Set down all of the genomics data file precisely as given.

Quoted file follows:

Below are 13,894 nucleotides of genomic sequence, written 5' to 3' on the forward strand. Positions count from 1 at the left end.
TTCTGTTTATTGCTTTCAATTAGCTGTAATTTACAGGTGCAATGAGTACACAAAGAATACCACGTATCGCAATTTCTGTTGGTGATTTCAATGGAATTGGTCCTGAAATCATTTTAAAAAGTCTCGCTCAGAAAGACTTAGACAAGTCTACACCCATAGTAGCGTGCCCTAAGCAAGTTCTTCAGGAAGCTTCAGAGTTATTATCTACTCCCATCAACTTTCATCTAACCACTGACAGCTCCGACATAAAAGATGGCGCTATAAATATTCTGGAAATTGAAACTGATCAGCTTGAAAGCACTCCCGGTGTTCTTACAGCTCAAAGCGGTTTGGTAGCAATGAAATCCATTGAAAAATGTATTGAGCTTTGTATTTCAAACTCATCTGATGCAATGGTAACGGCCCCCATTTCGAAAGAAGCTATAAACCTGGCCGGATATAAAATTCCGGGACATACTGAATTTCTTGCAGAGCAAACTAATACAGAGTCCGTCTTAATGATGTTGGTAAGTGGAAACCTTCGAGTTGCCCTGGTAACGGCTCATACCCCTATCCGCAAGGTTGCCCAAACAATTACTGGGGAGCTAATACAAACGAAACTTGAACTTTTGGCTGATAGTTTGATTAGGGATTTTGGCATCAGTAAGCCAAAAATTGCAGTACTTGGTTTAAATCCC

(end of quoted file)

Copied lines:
Below are 13,894 nucleotides of genomic sequence, written 5' to 3' on the forward strand. Positions count from 1 at the left end.
TTCTGTTTATTGCTTTCAATTAGCTGTAATTTACAGGTGCAATGAGTACACAAAGAATACCACGTATCGCAATTTCTGTTGGTGATTTCAATGGAATTGGTCCTGAAATCATTTTAAAAAGTCTCGCTCAGAAAGACTTAGACAAGTCTACACCCATAGTAGCGTGCCCTAAGCAAGTTCTTCAGGAAGCTTCAGAGTTATTATCTACTCCCATCAACTTTCATCTAACCACTGACAGCTCCGACATAAAAGATGGCGCTATAAATATTCTGGAAATTGAAACTGATCAGCTTGAAAGCACTCCCGGTGTTCTTACAGCTCAAAGCGGTTTGGTAGCAATGAAATCCATTGAAAAATGTATTGAGCTTTGTATTTCAAACTCATCTGATGCAATGGTAACGGCCCCCATTTCGAAAGAAGCTATAAACCTGGCCGGATATAAAATTCCGGGACATACTGAATTTCTTGCAGAGCAAACTAATACAGAGTCCGTCTTAATGATGTTGGTAAGTGGAAACCTTCGAGTTGCCCTGGTAACGGCTCATACCCCTATCCGCAAGGTTGCCCAAACAATTACTGGGGAGCTAATACAAACGAAACTTGAACTTTTGGCTGATAGTTTGATTAGGGATTTTGGCATCAGTAAGCCAAAAATTGCAGTACTTGGTTTAAATCCC